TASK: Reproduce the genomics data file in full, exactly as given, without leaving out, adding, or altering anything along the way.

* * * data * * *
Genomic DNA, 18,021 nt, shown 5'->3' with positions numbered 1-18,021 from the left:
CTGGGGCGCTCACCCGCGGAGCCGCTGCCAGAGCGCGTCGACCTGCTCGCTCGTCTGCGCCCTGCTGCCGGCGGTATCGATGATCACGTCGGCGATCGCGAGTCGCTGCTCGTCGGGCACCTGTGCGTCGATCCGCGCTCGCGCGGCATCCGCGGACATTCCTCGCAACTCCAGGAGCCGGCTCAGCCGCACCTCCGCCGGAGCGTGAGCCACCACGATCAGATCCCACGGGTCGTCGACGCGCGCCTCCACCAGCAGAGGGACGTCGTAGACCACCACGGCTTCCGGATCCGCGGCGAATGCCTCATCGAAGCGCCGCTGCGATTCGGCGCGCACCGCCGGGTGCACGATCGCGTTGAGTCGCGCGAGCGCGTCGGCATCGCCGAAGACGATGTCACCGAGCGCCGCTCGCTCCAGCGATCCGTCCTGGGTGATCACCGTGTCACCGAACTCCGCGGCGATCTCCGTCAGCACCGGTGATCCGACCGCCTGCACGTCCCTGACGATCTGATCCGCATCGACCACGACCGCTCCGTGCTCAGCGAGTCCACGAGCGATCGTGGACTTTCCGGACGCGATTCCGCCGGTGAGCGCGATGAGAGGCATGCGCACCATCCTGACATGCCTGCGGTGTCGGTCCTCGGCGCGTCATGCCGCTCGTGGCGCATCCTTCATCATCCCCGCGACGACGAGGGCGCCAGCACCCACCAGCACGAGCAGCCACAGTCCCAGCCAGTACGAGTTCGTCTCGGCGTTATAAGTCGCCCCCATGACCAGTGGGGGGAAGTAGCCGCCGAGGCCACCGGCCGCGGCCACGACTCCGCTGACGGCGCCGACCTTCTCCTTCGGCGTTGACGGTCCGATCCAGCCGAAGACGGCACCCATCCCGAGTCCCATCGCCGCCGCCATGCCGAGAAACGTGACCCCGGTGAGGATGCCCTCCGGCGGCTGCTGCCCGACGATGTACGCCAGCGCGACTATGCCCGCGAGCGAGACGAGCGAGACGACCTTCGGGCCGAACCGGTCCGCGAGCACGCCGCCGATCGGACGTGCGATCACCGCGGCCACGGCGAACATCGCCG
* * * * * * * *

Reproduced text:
Genomic DNA, 18,021 nt, shown 5'->3' with positions numbered 1-18,021 from the left:
CTGGGGCGCTCACCCGCGGAGCCGCTGCCAGAGCGCGTCGACCTGCTCGCTCGTCTGCGCCCTGCTGCCGGCGGTATCGATGATCACGTCGGCGATCGCGAGTCGCTGCTCGTCGGGCACCTGTGCGTCGATCCGCGCTCGCGCGGCATCCGCGGACATTCCTCGCAACTCCAGGAGCCGGCTCAGCCGCACCTCCGCCGGAGCGTGAGCCACCACGATCAGATCCCACGGGTCGTCGACGCGCGCCTCCACCAGCAGAGGGACGTCGTAGACCACCACGGCTTCCGGATCCGCGGCGAATGCCTCATCGAAGCGCCGCTGCGATTCGGCGCGCACCGCCGGGTGCACGATCGCGTTGAGTCGCGCGAGCGCGTCGGCATCGCCGAAGACGATGTCACCGAGCGCCGCTCGCTCCAGCGATCCGTCCTGGGTGATCACCGTGTCACCGAACTCCGCGGCGATCTCCGTCAGCACCGGTGATCCGACCGCCTGCACGTCCCTGACGATCTGATCCGCATCGACCACGACCGCTCCGTGCTCAGCGAGTCCACGAGCGATCGTGGACTTTCCGGACGCGATTCCGCCGGTGAGCGCGATGAGAGGCATGCGCACCATCCTGACATGCCTGCGGTGTCGGTCCTCGGCGCGTCATGCCGCTCGTGGCGCATCCTTCATCATCCCCGCGACGACGAGGGCGCCAGCACCCACCAGCACGAGCAGCCACAGTCCCAGCCAGTACGAGTTCGTCTCGGCGTTATAAGTCGCCCCCATGACCAGTGGGGGGAAGTAGCCGCCGAGGCCACCGGCCGCGGCCACGACTCCGCTGACGGCGCCGACCTTCTCCTTCGGCGTTGACGGTCCGATCCAGCCGAAGACGGCACCCATCCCGAGTCCCATCGCCGCCGCCATGCCGAGAAACGTGACCCCGGTGAGGATGCCCTCCGGCGGCTGCTGCCCGACGATGTACGCCAGCGCGACTATGCCCGCGAGCGAGACGAGCGAGACGACCTTCGGGCCGAACCGGTCCGCGAGCACGCCGCCGATCGGACGTGCGATCACCGCGGCCACGGCGAACATCGCCG